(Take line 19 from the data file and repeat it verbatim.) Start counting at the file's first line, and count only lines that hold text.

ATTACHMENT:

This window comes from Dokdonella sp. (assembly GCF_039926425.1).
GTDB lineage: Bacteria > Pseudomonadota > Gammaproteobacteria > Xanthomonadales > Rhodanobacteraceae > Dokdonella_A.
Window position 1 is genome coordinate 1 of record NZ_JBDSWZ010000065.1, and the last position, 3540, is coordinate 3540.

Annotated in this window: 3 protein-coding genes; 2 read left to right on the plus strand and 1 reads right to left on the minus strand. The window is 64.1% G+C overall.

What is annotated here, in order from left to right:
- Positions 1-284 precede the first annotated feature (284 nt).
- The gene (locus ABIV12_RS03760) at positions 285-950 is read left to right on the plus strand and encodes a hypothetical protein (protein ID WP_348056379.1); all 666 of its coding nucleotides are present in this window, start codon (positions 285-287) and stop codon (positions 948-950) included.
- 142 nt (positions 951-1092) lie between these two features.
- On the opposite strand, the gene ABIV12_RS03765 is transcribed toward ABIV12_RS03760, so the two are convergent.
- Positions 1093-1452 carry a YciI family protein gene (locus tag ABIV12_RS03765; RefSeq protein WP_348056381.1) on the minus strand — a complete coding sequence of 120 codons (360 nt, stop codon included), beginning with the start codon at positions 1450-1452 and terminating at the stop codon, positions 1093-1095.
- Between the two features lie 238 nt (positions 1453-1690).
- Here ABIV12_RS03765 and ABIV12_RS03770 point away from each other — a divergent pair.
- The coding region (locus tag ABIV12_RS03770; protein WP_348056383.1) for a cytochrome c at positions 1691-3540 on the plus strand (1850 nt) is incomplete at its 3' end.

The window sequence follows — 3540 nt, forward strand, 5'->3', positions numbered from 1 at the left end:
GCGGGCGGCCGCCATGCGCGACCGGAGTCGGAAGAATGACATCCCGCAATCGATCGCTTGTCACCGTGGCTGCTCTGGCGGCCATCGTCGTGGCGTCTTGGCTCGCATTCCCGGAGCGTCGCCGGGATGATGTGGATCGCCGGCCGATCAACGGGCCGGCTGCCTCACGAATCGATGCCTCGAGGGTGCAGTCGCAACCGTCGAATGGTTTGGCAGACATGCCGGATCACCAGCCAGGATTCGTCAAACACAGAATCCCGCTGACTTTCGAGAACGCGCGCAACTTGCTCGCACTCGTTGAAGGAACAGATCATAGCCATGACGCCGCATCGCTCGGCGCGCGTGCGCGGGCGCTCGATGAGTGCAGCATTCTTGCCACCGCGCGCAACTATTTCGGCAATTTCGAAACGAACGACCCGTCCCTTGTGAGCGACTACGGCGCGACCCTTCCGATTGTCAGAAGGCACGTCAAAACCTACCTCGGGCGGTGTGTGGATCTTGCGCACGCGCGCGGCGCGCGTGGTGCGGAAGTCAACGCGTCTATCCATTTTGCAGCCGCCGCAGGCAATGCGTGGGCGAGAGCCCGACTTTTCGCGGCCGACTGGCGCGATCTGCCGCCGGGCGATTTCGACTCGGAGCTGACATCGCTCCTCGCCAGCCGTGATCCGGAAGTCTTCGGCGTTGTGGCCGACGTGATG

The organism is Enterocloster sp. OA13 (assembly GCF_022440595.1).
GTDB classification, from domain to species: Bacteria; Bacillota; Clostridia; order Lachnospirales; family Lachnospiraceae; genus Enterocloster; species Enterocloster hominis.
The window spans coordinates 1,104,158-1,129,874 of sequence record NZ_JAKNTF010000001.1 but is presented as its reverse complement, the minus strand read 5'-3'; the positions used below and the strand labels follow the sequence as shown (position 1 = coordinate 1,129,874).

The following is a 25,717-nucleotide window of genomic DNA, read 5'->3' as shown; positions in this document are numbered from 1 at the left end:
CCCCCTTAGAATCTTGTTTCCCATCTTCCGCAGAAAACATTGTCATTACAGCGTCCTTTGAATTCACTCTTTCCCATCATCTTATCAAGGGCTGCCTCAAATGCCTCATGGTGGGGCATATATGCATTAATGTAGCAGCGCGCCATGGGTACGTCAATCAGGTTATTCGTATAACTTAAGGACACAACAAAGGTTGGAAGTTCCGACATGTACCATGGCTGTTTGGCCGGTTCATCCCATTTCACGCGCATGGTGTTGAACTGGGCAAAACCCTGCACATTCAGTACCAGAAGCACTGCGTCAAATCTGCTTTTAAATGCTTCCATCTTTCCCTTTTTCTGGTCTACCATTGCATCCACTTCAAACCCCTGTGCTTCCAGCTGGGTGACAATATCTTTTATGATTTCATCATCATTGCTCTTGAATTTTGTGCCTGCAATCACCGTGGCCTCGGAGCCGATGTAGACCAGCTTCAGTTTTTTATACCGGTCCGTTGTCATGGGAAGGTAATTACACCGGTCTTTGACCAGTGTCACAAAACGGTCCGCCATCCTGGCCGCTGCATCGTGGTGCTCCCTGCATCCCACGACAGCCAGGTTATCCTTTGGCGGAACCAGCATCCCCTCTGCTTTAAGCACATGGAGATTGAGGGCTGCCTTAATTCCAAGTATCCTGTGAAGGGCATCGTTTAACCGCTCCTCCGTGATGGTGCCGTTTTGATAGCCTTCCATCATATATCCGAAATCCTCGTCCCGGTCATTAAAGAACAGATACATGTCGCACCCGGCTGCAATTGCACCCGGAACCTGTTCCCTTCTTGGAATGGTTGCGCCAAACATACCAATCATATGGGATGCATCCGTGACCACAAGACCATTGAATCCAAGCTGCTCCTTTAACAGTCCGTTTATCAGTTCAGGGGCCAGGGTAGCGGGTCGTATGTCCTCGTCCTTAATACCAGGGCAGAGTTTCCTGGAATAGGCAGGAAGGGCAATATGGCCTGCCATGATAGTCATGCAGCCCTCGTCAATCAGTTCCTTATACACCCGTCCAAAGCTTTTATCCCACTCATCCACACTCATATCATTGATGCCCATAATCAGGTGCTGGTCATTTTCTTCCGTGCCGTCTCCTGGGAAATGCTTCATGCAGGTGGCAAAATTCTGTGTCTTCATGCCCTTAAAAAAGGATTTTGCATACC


The following is a 25,717-nucleotide window of genomic DNA, read 5'->3' as shown; positions in this document are numbered from 1 at the left end: